Sri Lanka 257 for 8 (Udawatte 73, Dilshan 64) v West Indies 81 for 2 - match abandoned
There had been one shower much earlier in the day, but a brief downpour sent everyone scurrying from the field with West Indies trundling along and only ten balls needed for Duckworth-Lewis calculations to come into play. The mopping up was almost complete when a second squall brought the tarpaulins back, and soon after a third cloudburst was heavy enough to empty the stands and bring an early end to the night.
The shame was the game was bubbling up nicely with West Indies on 81 for 2 chasing 258 for a series whitewash. Sewnarine Chattergoon's breezy 46 had got the innings off to a rattling start but Sri Lanka were nevertheless in the box seat as on a lifeless pitch with variable bounce, their slow bowlers would have been desperately hard to get away, much as Chris Gayle had been earlier in the day. West Indies would have been further hampered by Gayle's absence, a passenger after limping off with a groin strain shortly after finishing his bowling stint.
Sri Lanka had done well to reach 257 for 8 after a poor start, fifties from 21-year-old opener Mahela Udawatte and Tillakaratne Dilshan reviving what had seemed set to be a rather moribund effort.
On an outfield slowed down by the first shower, Sri Lanka, who were stuck in by Gayle, struggled to time their shots during the three back-to-back Powerplays, and when they slid to 44 for 3 after 12 overs, a below-par score seemed on the cards.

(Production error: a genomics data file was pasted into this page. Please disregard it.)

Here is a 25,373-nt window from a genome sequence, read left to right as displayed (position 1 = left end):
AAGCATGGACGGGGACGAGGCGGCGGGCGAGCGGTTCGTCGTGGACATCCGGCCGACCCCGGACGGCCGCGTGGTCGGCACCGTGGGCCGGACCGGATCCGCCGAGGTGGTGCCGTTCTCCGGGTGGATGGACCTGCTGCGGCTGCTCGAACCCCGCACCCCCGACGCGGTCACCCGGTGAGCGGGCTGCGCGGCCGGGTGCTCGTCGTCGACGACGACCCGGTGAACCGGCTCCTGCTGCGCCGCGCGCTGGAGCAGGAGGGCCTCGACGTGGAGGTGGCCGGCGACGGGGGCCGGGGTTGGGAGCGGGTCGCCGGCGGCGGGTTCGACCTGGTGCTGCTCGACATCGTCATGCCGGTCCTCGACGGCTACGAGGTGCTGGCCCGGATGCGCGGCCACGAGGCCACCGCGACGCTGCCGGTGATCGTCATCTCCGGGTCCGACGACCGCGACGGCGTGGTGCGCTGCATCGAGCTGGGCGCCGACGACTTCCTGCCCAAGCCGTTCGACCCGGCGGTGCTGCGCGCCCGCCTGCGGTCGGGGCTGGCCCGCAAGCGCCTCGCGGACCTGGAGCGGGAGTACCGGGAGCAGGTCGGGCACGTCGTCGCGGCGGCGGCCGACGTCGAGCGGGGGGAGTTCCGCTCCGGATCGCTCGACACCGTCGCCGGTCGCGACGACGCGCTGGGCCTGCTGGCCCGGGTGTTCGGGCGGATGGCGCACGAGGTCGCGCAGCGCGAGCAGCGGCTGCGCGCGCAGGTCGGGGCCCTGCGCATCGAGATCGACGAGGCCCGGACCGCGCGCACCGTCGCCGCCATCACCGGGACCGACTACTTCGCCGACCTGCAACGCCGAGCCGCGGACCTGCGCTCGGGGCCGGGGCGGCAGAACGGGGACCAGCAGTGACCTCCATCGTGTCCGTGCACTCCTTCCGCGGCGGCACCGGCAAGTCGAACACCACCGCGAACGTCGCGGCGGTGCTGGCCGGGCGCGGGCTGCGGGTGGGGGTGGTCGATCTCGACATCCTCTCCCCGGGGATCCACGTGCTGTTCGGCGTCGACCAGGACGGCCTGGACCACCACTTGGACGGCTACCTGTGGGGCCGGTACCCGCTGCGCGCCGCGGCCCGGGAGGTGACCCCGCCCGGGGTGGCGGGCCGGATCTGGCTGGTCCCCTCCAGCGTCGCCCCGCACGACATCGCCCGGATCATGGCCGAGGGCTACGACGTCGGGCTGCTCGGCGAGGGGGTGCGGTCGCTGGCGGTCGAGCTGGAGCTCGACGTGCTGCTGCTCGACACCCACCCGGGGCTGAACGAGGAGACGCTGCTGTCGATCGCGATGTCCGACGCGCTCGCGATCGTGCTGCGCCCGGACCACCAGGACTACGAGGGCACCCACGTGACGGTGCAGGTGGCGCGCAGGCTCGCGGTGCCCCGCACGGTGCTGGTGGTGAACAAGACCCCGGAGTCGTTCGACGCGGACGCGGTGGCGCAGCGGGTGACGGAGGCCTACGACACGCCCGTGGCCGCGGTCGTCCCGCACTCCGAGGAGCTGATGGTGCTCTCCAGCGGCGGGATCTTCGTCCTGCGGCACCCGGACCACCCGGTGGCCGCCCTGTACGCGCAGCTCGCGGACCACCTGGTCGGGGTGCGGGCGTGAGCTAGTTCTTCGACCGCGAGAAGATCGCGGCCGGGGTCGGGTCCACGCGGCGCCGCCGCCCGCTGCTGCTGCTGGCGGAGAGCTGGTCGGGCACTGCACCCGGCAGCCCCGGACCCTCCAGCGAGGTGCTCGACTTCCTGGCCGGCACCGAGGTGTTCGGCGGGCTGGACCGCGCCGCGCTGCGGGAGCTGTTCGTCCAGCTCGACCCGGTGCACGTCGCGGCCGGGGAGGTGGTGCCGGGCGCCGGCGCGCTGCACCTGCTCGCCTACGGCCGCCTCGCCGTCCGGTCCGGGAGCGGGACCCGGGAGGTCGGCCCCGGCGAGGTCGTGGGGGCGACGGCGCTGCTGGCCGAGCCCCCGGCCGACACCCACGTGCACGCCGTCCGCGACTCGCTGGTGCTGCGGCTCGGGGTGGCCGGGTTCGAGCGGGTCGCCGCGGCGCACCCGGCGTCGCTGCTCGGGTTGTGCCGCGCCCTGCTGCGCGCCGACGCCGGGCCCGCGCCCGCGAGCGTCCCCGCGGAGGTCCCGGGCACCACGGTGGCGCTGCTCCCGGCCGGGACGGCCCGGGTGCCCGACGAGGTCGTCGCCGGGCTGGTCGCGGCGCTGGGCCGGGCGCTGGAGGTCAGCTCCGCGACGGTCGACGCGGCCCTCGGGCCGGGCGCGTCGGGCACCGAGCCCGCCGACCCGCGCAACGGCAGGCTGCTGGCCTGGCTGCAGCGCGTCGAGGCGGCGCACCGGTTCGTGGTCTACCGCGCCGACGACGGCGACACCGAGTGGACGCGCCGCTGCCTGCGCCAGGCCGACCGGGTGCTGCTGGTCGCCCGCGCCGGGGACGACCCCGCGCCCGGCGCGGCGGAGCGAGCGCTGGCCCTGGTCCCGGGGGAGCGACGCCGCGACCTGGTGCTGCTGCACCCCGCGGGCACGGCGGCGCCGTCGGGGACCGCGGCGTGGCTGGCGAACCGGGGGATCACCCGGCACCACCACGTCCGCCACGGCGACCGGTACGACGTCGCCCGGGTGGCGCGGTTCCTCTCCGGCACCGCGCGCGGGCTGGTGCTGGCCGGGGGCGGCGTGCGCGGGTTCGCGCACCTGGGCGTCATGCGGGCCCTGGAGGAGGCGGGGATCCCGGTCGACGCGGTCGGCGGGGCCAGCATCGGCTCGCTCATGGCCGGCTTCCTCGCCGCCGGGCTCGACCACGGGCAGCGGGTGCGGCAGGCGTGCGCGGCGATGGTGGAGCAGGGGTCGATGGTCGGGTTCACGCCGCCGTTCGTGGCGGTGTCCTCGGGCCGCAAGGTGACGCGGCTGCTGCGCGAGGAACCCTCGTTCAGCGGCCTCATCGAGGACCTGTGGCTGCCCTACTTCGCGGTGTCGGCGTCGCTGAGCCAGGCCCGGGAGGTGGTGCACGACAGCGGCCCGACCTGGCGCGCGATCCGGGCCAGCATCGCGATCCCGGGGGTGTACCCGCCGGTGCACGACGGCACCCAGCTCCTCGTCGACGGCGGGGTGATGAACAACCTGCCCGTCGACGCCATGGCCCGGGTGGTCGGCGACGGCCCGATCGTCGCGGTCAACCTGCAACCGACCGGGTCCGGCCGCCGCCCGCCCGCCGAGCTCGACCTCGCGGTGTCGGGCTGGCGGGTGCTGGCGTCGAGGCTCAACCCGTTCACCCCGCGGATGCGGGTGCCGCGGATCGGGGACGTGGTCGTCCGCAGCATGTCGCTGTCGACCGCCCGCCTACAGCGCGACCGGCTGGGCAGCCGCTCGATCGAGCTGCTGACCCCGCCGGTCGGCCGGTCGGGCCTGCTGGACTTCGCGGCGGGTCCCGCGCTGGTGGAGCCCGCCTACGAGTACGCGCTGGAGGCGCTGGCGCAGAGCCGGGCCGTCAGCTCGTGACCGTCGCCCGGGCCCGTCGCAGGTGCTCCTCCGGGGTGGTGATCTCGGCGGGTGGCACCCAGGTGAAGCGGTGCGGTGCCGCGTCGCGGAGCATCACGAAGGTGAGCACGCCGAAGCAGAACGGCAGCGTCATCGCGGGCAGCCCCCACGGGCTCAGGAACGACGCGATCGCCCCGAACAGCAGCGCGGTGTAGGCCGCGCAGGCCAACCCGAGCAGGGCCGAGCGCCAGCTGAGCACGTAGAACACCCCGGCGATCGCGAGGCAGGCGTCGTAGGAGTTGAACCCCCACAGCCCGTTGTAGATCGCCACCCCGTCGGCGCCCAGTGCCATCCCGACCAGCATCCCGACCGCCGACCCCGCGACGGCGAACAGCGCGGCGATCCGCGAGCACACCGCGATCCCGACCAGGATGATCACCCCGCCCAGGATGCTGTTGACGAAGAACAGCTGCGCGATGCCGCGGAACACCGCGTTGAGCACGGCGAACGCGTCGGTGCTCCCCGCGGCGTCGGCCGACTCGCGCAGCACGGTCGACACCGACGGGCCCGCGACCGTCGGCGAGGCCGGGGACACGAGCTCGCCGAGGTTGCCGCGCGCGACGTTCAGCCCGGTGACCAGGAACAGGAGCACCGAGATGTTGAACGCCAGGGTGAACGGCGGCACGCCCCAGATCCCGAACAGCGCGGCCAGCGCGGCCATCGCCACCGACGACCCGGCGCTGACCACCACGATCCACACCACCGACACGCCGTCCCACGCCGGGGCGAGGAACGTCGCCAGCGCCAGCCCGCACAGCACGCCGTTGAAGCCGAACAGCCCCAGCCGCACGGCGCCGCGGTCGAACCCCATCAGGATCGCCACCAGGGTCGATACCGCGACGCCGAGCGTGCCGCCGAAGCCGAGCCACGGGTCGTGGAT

The loss of Kumar Sangakkara, perishing to a leading edge in the second over, set the innings back on its heels, and it stuttered along until the crowd were woken by a brilliant juggling catch by Daren Powell at short fine-leg, stretching high above his head to parry a flick from Mahela Jayawardene up before twisting to clutch the rebound behind him as he fell. Ten balls later and Sri Lanka's problems grew when Chamara Silva was tamely strangled down the leg side by Powell.
Udawatte and Chamara Kapugedera regrouped before finally showing attacking intent, the highlight being a sweetly-timed swish by Udawatte, in only his third ODI, a dozen rows back over midwicket.
The platform laid, Dilshan and Kaushalya Weeraratne then began to cut loose in a spirited sixth-wicket stand of 79 in 9.2 overs, initially pushing singles with Dilshan not hitting his first boundary until he was in his forties - there was a 15-over spell midway through without a four or a six. But so well did they find spaces that the rate chugged along, and then rose as the boundaries came in a frantic final ten overs.
The inevitable late flurry of wickets came too late to stem the flow, and the lively and loud crowd seemed set to be rewarded with an entertaining second half of the evening. As it was, they went home damp and disappointed.
Martin Williamson is executive editor of Cricinfo